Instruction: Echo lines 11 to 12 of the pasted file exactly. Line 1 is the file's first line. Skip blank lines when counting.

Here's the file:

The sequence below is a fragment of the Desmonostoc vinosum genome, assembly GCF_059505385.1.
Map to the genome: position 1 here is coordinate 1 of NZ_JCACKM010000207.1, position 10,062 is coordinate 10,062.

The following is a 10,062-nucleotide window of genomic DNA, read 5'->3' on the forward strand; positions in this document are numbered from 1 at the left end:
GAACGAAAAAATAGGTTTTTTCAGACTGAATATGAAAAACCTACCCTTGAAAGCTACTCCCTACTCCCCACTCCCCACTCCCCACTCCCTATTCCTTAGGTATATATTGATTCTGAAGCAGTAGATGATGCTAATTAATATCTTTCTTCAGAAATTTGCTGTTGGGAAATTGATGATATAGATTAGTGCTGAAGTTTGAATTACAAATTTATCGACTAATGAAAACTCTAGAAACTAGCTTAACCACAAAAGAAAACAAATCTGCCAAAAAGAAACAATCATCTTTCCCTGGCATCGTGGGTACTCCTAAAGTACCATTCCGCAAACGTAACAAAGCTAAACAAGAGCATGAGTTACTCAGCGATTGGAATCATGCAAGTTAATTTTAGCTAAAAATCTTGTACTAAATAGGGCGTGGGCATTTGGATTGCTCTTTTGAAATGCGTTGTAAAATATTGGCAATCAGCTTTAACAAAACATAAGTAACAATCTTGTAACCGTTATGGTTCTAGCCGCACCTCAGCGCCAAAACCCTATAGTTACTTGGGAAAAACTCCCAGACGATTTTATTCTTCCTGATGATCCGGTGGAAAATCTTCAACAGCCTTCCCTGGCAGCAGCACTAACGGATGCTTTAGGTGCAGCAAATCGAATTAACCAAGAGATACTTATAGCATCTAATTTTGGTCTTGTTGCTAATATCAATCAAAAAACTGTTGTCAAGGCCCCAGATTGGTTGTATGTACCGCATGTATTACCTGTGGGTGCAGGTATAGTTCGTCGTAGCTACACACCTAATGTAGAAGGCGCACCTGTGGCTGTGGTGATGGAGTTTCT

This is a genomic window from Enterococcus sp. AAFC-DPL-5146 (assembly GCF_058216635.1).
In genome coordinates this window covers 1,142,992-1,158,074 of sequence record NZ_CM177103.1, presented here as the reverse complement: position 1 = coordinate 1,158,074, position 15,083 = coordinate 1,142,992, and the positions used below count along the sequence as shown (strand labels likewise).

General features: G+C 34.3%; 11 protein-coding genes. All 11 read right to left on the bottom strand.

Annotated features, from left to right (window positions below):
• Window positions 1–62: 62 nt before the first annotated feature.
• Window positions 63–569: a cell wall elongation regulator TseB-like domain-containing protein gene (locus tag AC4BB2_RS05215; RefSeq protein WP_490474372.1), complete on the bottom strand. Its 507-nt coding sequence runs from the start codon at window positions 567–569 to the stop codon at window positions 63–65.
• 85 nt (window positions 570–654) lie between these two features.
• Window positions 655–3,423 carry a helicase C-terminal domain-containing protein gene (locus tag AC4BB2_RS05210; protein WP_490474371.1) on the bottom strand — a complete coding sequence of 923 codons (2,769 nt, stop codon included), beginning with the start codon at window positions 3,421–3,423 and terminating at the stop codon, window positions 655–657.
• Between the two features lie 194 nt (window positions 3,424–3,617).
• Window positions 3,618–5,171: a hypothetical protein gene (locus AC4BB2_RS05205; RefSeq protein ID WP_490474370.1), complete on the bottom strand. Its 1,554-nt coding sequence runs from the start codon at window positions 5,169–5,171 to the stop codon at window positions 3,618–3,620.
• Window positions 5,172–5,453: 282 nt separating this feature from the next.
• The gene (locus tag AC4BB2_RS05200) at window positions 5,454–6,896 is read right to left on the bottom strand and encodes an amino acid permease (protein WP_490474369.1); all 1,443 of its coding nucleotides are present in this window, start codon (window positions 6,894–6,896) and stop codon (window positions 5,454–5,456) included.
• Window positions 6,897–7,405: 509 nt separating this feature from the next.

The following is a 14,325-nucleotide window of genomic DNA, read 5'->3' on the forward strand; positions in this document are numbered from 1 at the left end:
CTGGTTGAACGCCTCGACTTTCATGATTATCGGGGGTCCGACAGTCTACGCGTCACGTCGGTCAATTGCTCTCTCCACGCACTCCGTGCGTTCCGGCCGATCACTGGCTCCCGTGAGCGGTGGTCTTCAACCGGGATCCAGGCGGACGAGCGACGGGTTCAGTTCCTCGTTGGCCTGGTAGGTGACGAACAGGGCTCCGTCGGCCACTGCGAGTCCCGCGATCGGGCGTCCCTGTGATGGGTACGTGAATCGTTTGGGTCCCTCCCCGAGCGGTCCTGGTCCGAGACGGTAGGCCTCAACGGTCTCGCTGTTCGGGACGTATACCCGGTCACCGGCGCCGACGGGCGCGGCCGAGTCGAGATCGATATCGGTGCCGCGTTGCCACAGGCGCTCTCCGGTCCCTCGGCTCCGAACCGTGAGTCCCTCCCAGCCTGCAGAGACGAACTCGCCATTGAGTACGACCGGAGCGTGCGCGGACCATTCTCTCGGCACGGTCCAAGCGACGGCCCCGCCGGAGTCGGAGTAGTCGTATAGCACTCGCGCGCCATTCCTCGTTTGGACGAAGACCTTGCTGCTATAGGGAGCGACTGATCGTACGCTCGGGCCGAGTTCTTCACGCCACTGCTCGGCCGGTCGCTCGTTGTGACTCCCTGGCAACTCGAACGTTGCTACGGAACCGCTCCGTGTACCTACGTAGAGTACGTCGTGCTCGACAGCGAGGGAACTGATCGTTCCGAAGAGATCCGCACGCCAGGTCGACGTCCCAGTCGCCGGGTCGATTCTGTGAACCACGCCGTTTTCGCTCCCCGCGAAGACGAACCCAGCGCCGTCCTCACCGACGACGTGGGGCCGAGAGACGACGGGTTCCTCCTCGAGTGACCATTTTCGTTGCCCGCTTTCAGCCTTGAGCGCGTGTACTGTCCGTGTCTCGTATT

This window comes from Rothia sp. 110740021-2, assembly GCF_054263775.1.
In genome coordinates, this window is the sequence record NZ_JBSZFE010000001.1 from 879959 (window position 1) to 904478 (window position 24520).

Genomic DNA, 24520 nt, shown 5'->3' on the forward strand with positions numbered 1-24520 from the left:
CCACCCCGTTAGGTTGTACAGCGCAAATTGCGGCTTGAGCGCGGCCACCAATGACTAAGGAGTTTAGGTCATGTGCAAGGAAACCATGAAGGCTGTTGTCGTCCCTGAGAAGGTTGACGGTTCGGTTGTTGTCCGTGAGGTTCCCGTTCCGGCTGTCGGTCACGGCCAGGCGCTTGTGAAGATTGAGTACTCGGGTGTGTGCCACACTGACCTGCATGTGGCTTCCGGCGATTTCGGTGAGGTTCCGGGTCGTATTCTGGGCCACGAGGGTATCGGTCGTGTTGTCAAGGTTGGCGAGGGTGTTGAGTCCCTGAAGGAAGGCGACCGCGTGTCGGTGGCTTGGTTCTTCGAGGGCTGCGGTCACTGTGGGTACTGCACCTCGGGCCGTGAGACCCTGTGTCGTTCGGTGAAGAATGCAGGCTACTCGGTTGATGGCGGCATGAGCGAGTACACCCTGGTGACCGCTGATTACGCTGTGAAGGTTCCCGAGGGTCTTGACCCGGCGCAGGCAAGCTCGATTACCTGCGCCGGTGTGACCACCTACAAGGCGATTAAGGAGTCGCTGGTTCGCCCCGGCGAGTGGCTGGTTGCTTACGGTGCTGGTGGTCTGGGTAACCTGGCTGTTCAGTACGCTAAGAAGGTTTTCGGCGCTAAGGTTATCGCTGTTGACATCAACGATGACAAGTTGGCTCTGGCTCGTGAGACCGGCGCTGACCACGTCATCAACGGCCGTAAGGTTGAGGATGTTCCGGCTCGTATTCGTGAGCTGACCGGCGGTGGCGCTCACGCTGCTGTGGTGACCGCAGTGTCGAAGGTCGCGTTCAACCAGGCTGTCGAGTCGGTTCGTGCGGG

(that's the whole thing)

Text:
• 85 nt (window positions 570–654) lie between these two features.
• Window positions 655–3,423 carry a helicase C-terminal domain-containing protein gene (locus tag AC4BB2_RS05210; protein WP_490474371.1) on the bottom strand — a complete coding sequence of 923 codons (2,769 nt, stop codon included), beginning with the start codon at window positions 3,421–3,423 and terminating at the stop codon, window positions 655–657.